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Damien Ryan has spent many years in theatre, particularly with Shakespeare’s works. So it isn’t a surprise that he is so eloquent regarding CYRANO DE BERGERAC. The 2013 version he wrote and directed was a huge hit, and his theatre company Sport For Jove are now taking it on the road – only this time Ryan will also star in it.
Cyrano isn’t Shakespeare, but captured Ryan’s imagination and has continued to do so. The classic love story featuring a man who eschews love because of his outrageous nose, and the love of his life, Roxane, is in Ryan’s opinion, one of theatre’s greatest ever plays.
“I really mean that. I mean that from the perspective that it is such a complete experience, for actors and for audiences. It’s one of the funniest plays to ever take the stage, it’s one of the most moving plays, it fulfils all the dimensions and depths of tragedy while also giving a glorious, comic, romantic plot. And he always subverts that romanticism with a great kind of cynical reality – it’s just a very, very complete portrait of people,” Ryan says.
“And even its Frenchness is enchanting, it’s an extremely passionate exploration of love, of poetic love, that goes further than poetic love – by the end of it you realise it’s actually mocking poetic love, it’s saying that there is a love that goes deeper than anything that can be expressed in words, and I think that’s the play’s great irony. The play’s about a poet, a war poet, an incredible soldier, but a soldier who has the soul of a poet, and who writes poetry, and yet in the end, his poetry is not worth the paper it’s written on compared to the real experience of loving that he denies himself for his entire life, out of fear because of his large nose,” Ryan enthuses. “It’s just a play that I’ve always loved, and so sitting down to write a new version of it a few years ago was such a wonderful challenge and it took a long time and I loved working on it. But again and again, when Cyrano hits the stage, it tends to work because it’s just such a beautifully written piece.”
Inspired partially by Romeo and Juliet, the original by Edmond Rostand was set in 16th century France. Ryan’s adaptation makes several changes, but the most notable is moving it forward in time. “It’s almost a picture book look that I’ve often seen in theatres with Cyrano de Bergerac, and I’m kind of more interested in the idea of a Wilfred Owen-like figure, rather than the crusading, almost comic book cartoon musketeer type of swordsman. I thought it would be wonderful for the audience to look at a very gritty, real, modern 20th century war poet with ink-stained fingers writing in the trenches of World War One and producing some of the most extraordinary poetry of the century.”
The character of Roxane is also updated – in this version she is a suffragette-type figure, encouraging idealism, freedom and enfranchisement for women. “So I guess there were these things in the early part of the 20th century that I found could open up new avenues for the play that are really rich and wonderful, and not keep it quite as remote from us as the 1640s.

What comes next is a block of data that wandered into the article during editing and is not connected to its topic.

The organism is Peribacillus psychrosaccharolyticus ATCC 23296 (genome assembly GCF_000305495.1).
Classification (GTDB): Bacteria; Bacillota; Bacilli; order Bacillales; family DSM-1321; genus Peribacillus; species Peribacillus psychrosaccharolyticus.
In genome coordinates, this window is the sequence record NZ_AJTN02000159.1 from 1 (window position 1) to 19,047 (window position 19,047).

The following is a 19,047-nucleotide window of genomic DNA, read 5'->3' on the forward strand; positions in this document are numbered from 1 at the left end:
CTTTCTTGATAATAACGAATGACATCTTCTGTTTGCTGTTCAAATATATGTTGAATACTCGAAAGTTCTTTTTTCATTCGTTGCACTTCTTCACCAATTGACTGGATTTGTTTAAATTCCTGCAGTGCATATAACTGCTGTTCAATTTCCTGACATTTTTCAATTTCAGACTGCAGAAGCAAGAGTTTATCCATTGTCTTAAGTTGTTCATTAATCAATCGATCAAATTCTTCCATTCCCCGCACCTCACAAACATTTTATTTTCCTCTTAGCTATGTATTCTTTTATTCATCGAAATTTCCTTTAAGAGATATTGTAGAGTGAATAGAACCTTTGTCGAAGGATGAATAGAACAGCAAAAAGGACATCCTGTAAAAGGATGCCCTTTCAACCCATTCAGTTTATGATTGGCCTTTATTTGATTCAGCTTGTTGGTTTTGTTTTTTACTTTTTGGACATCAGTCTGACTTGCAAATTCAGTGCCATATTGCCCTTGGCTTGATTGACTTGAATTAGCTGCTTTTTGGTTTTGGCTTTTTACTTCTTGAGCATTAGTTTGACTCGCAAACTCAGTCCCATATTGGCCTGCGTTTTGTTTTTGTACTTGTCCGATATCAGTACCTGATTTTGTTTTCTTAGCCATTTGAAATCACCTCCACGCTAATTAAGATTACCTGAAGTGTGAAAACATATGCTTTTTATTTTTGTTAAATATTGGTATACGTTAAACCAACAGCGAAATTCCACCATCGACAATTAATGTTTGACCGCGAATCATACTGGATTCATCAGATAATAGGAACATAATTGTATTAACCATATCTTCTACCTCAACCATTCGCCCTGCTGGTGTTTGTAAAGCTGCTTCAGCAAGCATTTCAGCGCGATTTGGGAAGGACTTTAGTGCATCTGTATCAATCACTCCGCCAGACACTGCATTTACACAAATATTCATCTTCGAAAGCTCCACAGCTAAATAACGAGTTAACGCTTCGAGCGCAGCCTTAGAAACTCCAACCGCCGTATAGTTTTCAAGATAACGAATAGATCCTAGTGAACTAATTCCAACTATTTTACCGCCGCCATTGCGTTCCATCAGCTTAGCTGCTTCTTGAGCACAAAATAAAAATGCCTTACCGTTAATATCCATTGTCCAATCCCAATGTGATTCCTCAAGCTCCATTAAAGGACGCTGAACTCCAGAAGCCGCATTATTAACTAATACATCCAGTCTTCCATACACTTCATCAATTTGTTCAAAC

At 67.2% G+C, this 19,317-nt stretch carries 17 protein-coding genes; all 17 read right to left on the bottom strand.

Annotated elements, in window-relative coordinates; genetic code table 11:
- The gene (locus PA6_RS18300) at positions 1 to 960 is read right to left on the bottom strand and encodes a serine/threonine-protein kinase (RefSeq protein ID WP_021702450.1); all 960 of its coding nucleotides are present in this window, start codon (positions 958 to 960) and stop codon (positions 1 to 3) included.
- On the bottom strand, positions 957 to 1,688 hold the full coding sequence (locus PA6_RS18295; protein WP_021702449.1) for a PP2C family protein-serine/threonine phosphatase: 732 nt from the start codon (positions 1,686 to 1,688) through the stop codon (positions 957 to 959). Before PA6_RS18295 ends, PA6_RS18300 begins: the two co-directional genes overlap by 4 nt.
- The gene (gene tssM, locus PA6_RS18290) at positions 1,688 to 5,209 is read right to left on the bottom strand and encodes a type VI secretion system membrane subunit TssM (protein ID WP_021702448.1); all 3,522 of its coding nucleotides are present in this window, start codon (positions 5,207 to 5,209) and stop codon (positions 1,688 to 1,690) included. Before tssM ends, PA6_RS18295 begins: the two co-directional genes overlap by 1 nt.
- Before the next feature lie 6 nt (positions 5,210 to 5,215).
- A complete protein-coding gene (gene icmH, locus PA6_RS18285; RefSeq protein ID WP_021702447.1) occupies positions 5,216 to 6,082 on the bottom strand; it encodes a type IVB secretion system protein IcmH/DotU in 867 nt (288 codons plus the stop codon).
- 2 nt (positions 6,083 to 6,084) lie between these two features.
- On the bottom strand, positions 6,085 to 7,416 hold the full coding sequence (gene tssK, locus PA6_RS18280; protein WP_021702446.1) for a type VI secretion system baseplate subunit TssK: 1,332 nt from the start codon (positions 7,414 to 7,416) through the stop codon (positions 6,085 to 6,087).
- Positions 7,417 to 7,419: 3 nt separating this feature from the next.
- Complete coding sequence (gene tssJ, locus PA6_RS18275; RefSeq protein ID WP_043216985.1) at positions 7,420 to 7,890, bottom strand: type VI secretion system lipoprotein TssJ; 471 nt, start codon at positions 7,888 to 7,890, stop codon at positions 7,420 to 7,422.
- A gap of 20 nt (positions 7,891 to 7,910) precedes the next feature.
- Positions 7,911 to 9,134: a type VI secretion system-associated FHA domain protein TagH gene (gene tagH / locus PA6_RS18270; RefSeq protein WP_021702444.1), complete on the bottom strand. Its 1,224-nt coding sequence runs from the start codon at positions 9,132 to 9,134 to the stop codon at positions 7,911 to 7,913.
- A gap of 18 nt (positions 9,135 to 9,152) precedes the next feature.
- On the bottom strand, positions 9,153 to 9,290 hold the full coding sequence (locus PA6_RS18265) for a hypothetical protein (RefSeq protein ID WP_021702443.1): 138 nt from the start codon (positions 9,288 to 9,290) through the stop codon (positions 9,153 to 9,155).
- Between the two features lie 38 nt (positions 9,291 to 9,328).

“Also, there have been a lot of Cyranos, and people are very familiar with the play. So just to nudge it – not so contemporary that it pulls them out of the great history lesson of this play, but far enough forward that it just wakes every character up a little, and wakes the play up a little for people I suppose.”
Starring in the show (the original Cyrano from the 2013 season was offered an “incredible” role in England) is both exciting and challenging for Ryan. While he’s no stranger to a “big role” – he’s played Macbeth, Iago, and many other Shakespearean roles in the past – it adds another dimension to the play he’s written and directed. “It’s definitely a challenge and I’m biting off more than I can chew – and chewing like hell, that’s for sure.”
Luckily, he is backed up by an experienced, talented cast, almost all of whom are returning from the previous season. “Their depth of knowledge about it now, it’s reached their DNA a little bit, it’s in their bone structure somewhere now. So coming back to it now, they’re bringing depth to every moment of it.
“You sort of know when a play feels like it will work because the cast has a synergy together, and this one feels that way. I think it’s a very intelligent group, a very strongly articulate group. It’s a real pleasure working with them. And it’s a very large cast; there’s 16 people and that’s a wonderful strength to have.
“Theatre has a real paucity these days, of actors in shows, it’s all about diminishing the number of actors for economic reasons. But Cyrano is about excess, Cyrano is a really theatrical experience, so everywhere you look, there’s an actor, you know, and that’s kind of wonderful.”
Damien Ryan brings Cyrano de Bergerac to The Playhouse from Wednesday June 28 to Saturday July 1. Tickets from $25 + bf through canberratheatreentre.com.au.